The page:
I am choosing to write this post now, as many people have asked over the last two years, how our then 4 year old, was suddenly given this diagnosis. It has not been an easy journey for us. But I am finally feeling like I am ready to tell the entire story. It is definitely not the typical picture of someone with Celiac Disease. (You might want to get some popcorn. This will be pretty lengthy.)
Let's start in April of 2012. Our 4 year old daughter was extremely healthy. She has always been small (her genetics won't allow her to be otherwise!), but she was gaining weight/height normally. On April 6, we took her in to her pediatrician for cough and fever. She weighed 34 lbs (26%) at that time. She was diagnosed with Strep throat and given an antibiotic. Within a couple of days, she was no longer running fever or coughing. But about 10 days later, she began developing a rash on her knees. The rash was MISERABLY itchy. These were the pictures that I took
- Malnutrition. The damage to your small intestine means it can't absorb enough nutrients. Malnutrition can lead to anemia and weight loss. In children, malnutrition can cause stunted growth and delayed development.
- Loss of calcium and bone density. Malabsorption of calcium and vitamin D may lead to a softening of the bone (osteomalacia or rickets) in children and a loss of bone density (osteoporosis) in adults.
- Infertility and miscarriage. Malabsorption of calcium and vitamin D can contribute to reproductive issues.
- Lactose intolerance. Damage to your small intestine may cause you to experience abdominal pain and diarrhea after eating lactose-containing dairy products, even though they don't contain gluten. Once your intestine has healed, you may be able to tolerate dairy products again. However, some people continue to experience lactose intolerance despite successful management of celiac disease.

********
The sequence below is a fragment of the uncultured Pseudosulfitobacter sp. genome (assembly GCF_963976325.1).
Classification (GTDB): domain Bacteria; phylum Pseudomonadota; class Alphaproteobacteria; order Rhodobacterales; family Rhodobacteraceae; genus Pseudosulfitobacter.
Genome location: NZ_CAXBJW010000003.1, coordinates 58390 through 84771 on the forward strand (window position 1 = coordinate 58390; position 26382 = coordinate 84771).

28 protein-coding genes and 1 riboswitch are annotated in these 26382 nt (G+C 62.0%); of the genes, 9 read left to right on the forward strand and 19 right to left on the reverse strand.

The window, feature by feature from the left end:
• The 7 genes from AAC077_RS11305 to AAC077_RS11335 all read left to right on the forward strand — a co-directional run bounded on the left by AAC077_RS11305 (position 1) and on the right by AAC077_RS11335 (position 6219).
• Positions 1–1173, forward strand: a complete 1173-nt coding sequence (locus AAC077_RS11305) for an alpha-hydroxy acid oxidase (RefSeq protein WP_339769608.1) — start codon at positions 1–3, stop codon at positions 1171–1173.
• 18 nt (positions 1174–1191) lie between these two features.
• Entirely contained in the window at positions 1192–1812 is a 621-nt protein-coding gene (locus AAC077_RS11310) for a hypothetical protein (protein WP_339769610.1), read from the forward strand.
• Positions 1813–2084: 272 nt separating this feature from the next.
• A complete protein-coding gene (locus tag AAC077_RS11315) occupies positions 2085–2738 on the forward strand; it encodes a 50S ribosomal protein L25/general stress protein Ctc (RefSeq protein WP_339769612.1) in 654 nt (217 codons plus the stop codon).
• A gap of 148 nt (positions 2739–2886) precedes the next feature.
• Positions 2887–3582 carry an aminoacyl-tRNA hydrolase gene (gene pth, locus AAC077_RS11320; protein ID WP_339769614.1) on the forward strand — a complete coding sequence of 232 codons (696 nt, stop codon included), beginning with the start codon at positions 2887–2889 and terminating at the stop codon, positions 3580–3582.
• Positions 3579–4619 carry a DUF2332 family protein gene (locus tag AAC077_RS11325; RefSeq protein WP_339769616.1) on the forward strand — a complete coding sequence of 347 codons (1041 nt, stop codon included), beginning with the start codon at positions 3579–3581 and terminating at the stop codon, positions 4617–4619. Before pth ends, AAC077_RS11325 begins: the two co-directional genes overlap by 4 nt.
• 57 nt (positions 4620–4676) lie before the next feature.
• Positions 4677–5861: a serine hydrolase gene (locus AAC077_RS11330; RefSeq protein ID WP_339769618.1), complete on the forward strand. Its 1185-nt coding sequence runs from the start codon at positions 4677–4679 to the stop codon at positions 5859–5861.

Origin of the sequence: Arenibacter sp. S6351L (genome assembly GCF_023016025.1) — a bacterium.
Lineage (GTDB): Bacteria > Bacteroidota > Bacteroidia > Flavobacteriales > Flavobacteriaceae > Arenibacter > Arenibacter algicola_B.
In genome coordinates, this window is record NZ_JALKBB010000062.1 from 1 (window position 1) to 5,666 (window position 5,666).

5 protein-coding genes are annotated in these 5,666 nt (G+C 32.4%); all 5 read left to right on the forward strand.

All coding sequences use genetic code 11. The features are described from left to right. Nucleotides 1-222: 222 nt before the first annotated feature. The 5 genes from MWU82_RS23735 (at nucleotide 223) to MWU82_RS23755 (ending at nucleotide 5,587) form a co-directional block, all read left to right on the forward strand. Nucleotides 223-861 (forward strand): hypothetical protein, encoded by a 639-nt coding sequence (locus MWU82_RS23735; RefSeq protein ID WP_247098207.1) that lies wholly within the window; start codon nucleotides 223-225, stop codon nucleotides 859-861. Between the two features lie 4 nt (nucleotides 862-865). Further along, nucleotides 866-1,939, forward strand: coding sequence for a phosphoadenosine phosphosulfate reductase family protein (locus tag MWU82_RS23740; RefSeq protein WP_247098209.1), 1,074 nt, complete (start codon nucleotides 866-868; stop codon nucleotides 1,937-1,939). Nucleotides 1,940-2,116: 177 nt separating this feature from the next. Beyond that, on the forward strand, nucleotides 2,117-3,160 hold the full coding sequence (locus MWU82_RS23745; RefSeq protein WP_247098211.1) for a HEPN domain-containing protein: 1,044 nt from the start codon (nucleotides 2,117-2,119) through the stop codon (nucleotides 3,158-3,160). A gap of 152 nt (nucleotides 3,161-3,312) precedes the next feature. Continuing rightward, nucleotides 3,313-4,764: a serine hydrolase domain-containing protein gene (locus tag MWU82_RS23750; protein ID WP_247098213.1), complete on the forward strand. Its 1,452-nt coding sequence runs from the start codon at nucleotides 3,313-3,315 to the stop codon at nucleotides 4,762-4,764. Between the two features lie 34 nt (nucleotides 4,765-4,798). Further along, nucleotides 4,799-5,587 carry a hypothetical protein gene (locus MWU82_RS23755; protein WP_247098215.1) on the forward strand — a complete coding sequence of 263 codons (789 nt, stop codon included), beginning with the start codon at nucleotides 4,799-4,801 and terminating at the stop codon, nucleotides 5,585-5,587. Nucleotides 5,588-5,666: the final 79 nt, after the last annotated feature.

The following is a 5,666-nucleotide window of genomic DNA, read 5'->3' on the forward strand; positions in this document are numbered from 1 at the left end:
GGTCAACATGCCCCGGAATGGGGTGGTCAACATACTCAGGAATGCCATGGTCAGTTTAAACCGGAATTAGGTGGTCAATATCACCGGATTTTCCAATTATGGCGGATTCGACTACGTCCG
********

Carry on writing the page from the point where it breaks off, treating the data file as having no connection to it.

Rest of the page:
- Cancer. People with celiac disease who don't maintain a gluten-free diet have a greater risk of developing several forms of cancer, including intestinal lymphoma and small bowel cancer.
She gave us a couple of other possible diagnoses that were less similar in characteristic, but much more consistent with her age. These were the things that we decided to hang our hats on, as ALL of the other possibilities resolved with age. And so we prayed and prayed. And waited for the call. And a week later, we received the results:
She is right back on track with where she used to be for both her height and weight. And last week, she followed up with her GI specialist who confirmed how well she was doing (40.5 lbs, 14%) and added that he did not need to see us back unless we thought we needed him! Yay!
Where do we go from here?? It is my hope, that one day we find out some answers (just for my own medical curiosity) as to the timing that her disease became active. After looking at this graph, it is clear to me when it happened. And I don't think that the timing is a coincidence. I have been doing a little research, and have found a couple of theories that are being hypothesized, and are being studied currently. Both theories require two factors. 1. That the individual carries the gene for Celiac. 2. That gluten is contained in the diet (Gluten is pretty much ubiquitous in the American diet). The first, and most likely theory is this: That in a genetically predisposed individual, a catalyst of some sort is required to cause this disease to become active. Things such as infection (remember this all started with a cough/fever), surgery, or pregnancy. The second theory out there is that there is possibly a link with the use of antibiotics (which she also took following that initial appt in April). That study suggests that antibiotics play a role in the onset of celiac disease by changing the intestinal mucosa and activating the disease. In fact, they have found that those with recent use of antibiotics were 1.4 x more likely to develop disease. Either way, I am convinced that this all started following that initial infection, and am interested to see where these studies go in the future!
I'm also extremely excited to see where future developments take us regarding medications to treat Celiac patients, which would allow them to safely consume gluten. Right now, there are four companies that are in clinical trials, and hoping that their drug is approved first. All 4 drugs being trialed, take a different treatment approach: One is an enzyme designed to break down the gluten protein, the second is a vaccine to help desensitize you to gluten, the third is a medication to help prevent "leaky gut", and the fourth binds to the gluten molecule in an effort to escort it safely from the body. Definitely some very viable options for the future!!
So, that is our crazy story! If you have any questions, please ask!
Thanks for reading!